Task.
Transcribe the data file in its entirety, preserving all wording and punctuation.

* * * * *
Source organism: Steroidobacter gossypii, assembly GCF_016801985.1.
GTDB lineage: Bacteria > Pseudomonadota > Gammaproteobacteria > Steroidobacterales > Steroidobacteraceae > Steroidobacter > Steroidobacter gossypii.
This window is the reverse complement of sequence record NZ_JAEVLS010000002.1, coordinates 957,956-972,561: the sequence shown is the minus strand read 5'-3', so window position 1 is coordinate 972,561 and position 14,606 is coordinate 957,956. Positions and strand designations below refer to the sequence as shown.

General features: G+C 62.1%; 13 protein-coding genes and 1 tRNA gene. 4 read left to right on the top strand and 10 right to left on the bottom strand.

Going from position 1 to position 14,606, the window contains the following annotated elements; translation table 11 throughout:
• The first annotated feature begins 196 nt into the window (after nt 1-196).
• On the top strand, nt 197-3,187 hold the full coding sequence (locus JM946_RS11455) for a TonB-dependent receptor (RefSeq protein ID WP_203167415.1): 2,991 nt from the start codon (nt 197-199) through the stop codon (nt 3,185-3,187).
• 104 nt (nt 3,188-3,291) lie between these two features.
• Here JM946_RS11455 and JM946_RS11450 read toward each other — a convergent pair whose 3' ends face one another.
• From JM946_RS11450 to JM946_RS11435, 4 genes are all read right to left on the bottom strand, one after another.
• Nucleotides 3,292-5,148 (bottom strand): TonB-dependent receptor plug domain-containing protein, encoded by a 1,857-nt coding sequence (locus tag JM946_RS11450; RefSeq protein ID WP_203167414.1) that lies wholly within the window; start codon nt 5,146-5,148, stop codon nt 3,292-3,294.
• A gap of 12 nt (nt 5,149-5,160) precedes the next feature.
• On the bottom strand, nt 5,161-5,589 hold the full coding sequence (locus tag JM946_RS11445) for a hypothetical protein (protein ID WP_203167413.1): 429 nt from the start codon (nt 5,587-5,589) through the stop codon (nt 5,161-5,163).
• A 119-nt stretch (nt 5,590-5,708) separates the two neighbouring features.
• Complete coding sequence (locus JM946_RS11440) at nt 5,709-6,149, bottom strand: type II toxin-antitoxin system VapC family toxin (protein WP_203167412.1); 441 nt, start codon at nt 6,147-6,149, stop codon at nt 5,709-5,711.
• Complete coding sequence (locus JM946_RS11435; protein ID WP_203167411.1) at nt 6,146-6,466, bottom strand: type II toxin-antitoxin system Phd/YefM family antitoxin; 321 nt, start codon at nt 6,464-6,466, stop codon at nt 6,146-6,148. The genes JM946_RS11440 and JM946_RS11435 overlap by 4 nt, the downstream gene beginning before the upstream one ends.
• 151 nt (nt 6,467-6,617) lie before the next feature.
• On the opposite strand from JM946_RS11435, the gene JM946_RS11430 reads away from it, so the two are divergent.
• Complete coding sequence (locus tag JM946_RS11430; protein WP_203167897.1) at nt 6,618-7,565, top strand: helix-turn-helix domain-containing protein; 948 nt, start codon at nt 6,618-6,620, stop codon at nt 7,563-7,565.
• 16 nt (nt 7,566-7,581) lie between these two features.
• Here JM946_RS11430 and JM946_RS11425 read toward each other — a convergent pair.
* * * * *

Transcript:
Source organism: Steroidobacter gossypii, assembly GCF_016801985.1.
GTDB lineage: Bacteria > Pseudomonadota > Gammaproteobacteria > Steroidobacterales > Steroidobacteraceae > Steroidobacter > Steroidobacter gossypii.
This window is the reverse complement of sequence record NZ_JAEVLS010000002.1, coordinates 957,956-972,561: the sequence shown is the minus strand read 5'-3', so window position 1 is coordinate 972,561 and position 14,606 is coordinate 957,956. Positions and strand designations below refer to the sequence as shown.

General features: G+C 62.1%; 13 protein-coding genes and 1 tRNA gene. 4 read left to right on the top strand and 10 right to left on the bottom strand.

Going from position 1 to position 14,606, the window contains the following annotated elements; translation table 11 throughout:
• The first annotated feature begins 196 nt into the window (after nt 1-196).
• On the top strand, nt 197-3,187 hold the full coding sequence (locus JM946_RS11455) for a TonB-dependent receptor (RefSeq protein ID WP_203167415.1): 2,991 nt from the start codon (nt 197-199) through the stop codon (nt 3,185-3,187).
• 104 nt (nt 3,188-3,291) lie between these two features.
• Here JM946_RS11455 and JM946_RS11450 read toward each other — a convergent pair whose 3' ends face one another.
• From JM946_RS11450 to JM946_RS11435, 4 genes are all read right to left on the bottom strand, one after another.
• Nucleotides 3,292-5,148 (bottom strand): TonB-dependent receptor plug domain-containing protein, encoded by a 1,857-nt coding sequence (locus tag JM946_RS11450; RefSeq protein ID WP_203167414.1) that lies wholly within the window; start codon nt 5,146-5,148, stop codon nt 3,292-3,294.
• A gap of 12 nt (nt 5,149-5,160) precedes the next feature.
• On the bottom strand, nt 5,161-5,589 hold the full coding sequence (locus tag JM946_RS11445) for a hypothetical protein (protein ID WP_203167413.1): 429 nt from the start codon (nt 5,587-5,589) through the stop codon (nt 5,161-5,163).
• A 119-nt stretch (nt 5,590-5,708) separates the two neighbouring features.
• Complete coding sequence (locus JM946_RS11440) at nt 5,709-6,149, bottom strand: type II toxin-antitoxin system VapC family toxin (protein WP_203167412.1); 441 nt, start codon at nt 6,147-6,149, stop codon at nt 5,709-5,711.
• Complete coding sequence (locus JM946_RS11435; protein ID WP_203167411.1) at nt 6,146-6,466, bottom strand: type II toxin-antitoxin system Phd/YefM family antitoxin; 321 nt, start codon at nt 6,464-6,466, stop codon at nt 6,146-6,148. The genes JM946_RS11440 and JM946_RS11435 overlap by 4 nt, the downstream gene beginning before the upstream one ends.
• 151 nt (nt 6,467-6,617) lie before the next feature.
• On the opposite strand from JM946_RS11435, the gene JM946_RS11430 reads away from it, so the two are divergent.
• Complete coding sequence (locus tag JM946_RS11430; protein WP_203167897.1) at nt 6,618-7,565, top strand: helix-turn-helix domain-containing protein; 948 nt, start codon at nt 6,618-6,620, stop codon at nt 7,563-7,565.
• 16 nt (nt 7,566-7,581) lie between these two features.
• Here JM946_RS11430 and JM946_RS11425 read toward each other — a convergent pair.